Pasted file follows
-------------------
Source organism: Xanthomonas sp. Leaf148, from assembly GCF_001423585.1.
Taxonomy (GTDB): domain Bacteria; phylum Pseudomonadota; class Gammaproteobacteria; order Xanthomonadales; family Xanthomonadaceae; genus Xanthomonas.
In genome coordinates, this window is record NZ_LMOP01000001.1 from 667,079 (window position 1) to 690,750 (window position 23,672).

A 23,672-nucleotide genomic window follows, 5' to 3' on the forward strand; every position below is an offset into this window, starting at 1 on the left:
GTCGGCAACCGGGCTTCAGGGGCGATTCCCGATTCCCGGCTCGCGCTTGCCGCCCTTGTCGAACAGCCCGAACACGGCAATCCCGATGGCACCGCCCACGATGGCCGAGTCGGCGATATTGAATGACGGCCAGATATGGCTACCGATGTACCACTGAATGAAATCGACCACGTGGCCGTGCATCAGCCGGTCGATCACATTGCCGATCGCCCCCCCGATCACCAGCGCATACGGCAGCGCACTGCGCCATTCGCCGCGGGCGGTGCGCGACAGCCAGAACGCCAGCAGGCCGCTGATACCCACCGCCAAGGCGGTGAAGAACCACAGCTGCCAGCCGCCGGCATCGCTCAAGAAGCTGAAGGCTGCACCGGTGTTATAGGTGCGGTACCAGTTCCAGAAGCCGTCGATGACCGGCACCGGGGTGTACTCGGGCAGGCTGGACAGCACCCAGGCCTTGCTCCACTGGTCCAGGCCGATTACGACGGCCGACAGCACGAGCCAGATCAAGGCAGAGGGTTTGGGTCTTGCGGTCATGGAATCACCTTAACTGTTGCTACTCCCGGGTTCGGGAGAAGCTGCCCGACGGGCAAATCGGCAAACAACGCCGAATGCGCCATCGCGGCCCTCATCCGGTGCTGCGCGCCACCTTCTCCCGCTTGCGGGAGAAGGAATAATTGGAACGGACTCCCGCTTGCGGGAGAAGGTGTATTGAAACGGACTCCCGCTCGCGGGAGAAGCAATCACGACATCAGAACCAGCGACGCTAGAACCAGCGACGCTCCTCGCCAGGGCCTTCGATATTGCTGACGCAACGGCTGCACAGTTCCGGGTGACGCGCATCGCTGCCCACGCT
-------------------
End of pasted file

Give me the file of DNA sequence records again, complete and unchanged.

Source organism: Xanthomonas sp. Leaf148, from assembly GCF_001423585.1.
Taxonomy (GTDB): domain Bacteria; phylum Pseudomonadota; class Gammaproteobacteria; order Xanthomonadales; family Xanthomonadaceae; genus Xanthomonas.
In genome coordinates, this window is record NZ_LMOP01000001.1 from 667,079 (window position 1) to 690,750 (window position 23,672).

A 23,672-nucleotide genomic window follows, 5' to 3' on the forward strand; every position below is an offset into this window, starting at 1 on the left:
GTCGGCAACCGGGCTTCAGGGGCGATTCCCGATTCCCGGCTCGCGCTTGCCGCCCTTGTCGAACAGCCCGAACACGGCAATCCCGATGGCACCGCCCACGATGGCCGAGTCGGCGATATTGAATGACGGCCAGATATGGCTACCGATGTACCACTGAATGAAATCGACCACGTGGCCGTGCATCAGCCGGTCGATCACATTGCCGATCGCCCCCCCGATCACCAGCGCATACGGCAGCGCACTGCGCCATTCGCCGCGGGCGGTGCGCGACAGCCAGAACGCCAGCAGGCCGCTGATACCCACCGCCAAGGCGGTGAAGAACCACAGCTGCCAGCCGCCGGCATCGCTCAAGAAGCTGAAGGCTGCACCGGTGTTATAGGTGCGGTACCAGTTCCAGAAGCCGTCGATGACCGGCACCGGGGTGTACTCGGGCAGGCTGGACAGCACCCAGGCCTTGCTCCACTGGTCCAGGCCGATTACGACGGCCGACAGCACGAGCCAGATCAAGGCAGAGGGTTTGGGTCTTGCGGTCATGGAATCACCTTAACTGTTGCTACTCCCGGGTTCGGGAGAAGCTGCCCGACGGGCAAATCGGCAAACAACGCCGAATGCGCCATCGCGGCCCTCATCCGGTGCTGCGCGCCACCTTCTCCCGCTTGCGGGAGAAGGAATAATTGGAACGGACTCCCGCTTGCGGGAGAAGGTGTATTGAAACGGACTCCCGCTCGCGGGAGAAGCAATCACGACATCAGAACCAGCGACGCTAGAACCAGCGACGCTCCTCGCCAGGGCCTTCGATATTGCTGACGCAACGGCTGCACAGTTCCGGGTGACGCGCATCGCTGCCCACGCT